Hong Kong: 20 years of history

View from Victoria Peak, Hong Kong

1 July 2017 sees the twentieth anniversary of the end of more than 150 years of British control of Hong Kong.

A lot can happen in twenty years.


The sovereignty of Hong Kong transfers from the United Kingdom to the People’s Republic of China on 1 July.


Members of the 1st Legislative Council of Hong Kong are elected on 24 May.


Hong Kong’s new international airport, located on the island of Chek Lap Kok, is named one of the top ten construction achievements of the 20th century.


By-elections are held on 10 December, when Democratic Alliance for the Betterment and Progress of Hong Kong (DAB) member Gary Cheng declines to accept his seat.


To promote the idea of environmentalism, the Chinese white dolphin is adopted as the mascot of the Hong Kong Stamp Exhibition, which runs from 1-5 February, in the Hong Kong Convention and Exhibition Centre.


Sixteen members of the spiritual movement Falun Gong are arrested in Hong Kong on 14 March, sparking tensions between the territory and Beijing.


An estimated 500,000 people protest against Article 23 on 1 July.  The proposed anti-subversion law threatens to inhibit press, religious and social freedoms.


A record number of people vote in legislative elections on 12 September.


Hong Kong’s Chief Executive, Tung Chee-hwa, resigns on 10 March.  He had become increasingly unpopular since the Article 23 protests of 2003.


The People’s Liberation Army stage a march on 1 July as part of a show of strength by pro-Beijing groups.


Independent Party candidate, Anson Chan, secures the greatest proportion of the vote in by-elections held on 2 December.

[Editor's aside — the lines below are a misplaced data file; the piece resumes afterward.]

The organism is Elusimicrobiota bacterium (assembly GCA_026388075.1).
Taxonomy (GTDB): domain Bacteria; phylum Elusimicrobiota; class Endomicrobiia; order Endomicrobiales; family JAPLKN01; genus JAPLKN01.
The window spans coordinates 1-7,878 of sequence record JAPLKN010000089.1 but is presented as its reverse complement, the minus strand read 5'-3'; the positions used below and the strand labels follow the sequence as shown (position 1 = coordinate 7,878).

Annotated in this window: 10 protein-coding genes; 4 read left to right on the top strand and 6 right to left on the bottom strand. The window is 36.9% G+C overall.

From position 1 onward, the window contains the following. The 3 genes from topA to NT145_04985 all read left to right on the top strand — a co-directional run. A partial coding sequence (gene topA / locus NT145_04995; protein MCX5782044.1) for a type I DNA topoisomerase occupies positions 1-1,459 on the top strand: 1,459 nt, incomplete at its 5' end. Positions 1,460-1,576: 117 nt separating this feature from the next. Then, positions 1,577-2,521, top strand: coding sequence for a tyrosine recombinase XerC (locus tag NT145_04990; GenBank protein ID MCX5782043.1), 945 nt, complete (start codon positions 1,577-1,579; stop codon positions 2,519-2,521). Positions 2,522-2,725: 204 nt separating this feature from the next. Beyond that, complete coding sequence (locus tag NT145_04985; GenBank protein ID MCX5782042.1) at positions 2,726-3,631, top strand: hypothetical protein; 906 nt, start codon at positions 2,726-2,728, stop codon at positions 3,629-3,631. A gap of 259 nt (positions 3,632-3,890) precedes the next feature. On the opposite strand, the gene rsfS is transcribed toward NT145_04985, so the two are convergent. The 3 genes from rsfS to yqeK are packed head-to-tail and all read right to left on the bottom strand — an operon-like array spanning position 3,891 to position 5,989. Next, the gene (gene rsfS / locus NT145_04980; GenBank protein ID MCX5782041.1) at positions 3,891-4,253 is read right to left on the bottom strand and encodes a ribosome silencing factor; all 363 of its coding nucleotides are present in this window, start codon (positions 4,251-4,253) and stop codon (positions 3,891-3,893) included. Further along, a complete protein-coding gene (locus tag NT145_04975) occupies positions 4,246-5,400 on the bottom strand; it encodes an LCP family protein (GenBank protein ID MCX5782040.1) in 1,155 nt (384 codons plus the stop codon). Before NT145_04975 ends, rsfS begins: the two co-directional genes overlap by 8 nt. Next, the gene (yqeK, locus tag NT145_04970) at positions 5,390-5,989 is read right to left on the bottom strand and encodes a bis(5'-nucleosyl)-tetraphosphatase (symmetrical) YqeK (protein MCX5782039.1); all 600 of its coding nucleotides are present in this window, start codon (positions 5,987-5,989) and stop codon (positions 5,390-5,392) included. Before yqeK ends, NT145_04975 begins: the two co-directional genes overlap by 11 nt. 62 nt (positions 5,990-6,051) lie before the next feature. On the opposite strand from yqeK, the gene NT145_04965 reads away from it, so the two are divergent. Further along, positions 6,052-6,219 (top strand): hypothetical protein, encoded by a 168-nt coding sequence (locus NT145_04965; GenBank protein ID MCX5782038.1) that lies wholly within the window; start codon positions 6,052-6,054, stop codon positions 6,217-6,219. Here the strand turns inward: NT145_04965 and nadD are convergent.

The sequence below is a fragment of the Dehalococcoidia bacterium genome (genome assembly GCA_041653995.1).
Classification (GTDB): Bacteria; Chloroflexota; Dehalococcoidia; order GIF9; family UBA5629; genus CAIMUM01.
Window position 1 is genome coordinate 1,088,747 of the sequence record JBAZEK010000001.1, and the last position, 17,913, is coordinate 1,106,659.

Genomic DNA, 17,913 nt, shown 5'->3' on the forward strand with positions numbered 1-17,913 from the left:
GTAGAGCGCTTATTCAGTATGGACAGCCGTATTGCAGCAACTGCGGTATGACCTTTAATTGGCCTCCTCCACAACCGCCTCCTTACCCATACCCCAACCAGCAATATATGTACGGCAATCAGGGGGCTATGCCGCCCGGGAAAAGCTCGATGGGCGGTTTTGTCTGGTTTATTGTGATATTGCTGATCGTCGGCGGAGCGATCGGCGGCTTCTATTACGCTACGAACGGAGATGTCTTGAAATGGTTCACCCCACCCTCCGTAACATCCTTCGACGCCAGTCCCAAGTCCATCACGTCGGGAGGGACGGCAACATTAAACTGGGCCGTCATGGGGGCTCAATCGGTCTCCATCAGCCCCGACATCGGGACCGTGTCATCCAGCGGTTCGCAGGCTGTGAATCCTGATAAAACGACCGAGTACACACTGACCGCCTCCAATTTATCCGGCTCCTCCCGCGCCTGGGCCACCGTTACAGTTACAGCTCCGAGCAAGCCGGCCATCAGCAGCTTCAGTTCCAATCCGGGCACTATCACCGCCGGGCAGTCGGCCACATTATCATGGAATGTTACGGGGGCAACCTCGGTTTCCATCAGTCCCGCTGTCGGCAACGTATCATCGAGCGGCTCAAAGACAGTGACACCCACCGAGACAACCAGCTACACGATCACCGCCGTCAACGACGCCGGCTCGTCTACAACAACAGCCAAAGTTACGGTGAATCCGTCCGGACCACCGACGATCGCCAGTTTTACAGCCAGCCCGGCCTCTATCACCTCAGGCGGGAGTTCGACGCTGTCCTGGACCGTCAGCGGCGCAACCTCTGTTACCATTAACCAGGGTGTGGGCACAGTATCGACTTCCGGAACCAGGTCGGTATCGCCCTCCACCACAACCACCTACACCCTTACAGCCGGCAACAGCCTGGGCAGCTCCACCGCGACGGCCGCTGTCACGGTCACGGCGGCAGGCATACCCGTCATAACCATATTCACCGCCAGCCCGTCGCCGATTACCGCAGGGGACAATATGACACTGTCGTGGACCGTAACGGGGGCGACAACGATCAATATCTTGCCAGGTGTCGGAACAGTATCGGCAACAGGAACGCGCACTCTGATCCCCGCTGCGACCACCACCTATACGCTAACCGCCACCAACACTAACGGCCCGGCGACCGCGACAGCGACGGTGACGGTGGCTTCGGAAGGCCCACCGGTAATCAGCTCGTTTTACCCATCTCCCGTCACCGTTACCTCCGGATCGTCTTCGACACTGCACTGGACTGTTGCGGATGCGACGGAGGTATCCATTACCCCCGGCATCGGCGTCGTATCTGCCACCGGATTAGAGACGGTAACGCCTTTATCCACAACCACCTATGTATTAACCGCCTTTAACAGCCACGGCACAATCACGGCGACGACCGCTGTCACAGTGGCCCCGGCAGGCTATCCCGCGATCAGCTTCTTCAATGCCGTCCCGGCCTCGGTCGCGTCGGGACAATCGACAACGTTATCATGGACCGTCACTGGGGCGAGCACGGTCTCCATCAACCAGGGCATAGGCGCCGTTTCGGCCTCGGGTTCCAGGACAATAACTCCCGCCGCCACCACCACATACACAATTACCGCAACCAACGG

Hong Kong provides the venue for the Olympics and Paralympics equestrian events.


The first case of Influenza A Virus Subtype H1N1, more commonly known as swine flu, is reported on 1 May, leading to a subsequent flu pandemic.


The Prostrating Walk of the Five Districts takes place from 5-8 January as a protest against a new Guangzhou-Shenzhen-Hong Kong high-speed rail link.


Hong Kong artists and activists stage a series of street art protests calling for the release of Chinese artist Ai Weiwei, who had been held in detention since 3 April.


Leung Chun-ying assumes the office of Chief Executive of Hong Kong on 1 July.


US National Security Agency whistle-blower Edward Snowden flees from Hawaii to Hong Kong, arriving on 20 May.


The Umbrella Revolution, which started in September, saw violent protests on the streets of Hong Kong by disaffected students and citizens, campaigning against proposed electoral reforms.


Jia Jia becomes the oldest living Giant Panda in captivity, celebrating her 37th birthday on 28 July at Ocean Park theme park.


Weather weirding hits Hong Kong, with -5 degrees Celsius recorded on Tai Mon Shan in January; four consecutive days in June recording temperatures above 35 degrees Celsius; and super typhoon Haima bringing chaos in October.


1 July sees the twentieth anniversary of Hong Kong’s change of sovereignty from the UK to China.

How has Hong Kong changed in that time?  Perhaps just as important: how has China changed?  Arguably, the growth of megacities on the Chinese mainland, such as Shanghai, have diminished Hong Kong’s position as a trade and financial capital, but there is no doubt that Hong Kong still retains a distinct status within China, both politically and culturally.

It will be interesting to witness both Hong Kong’s and China’s journey over the next twenty years.


Find out more


Share this post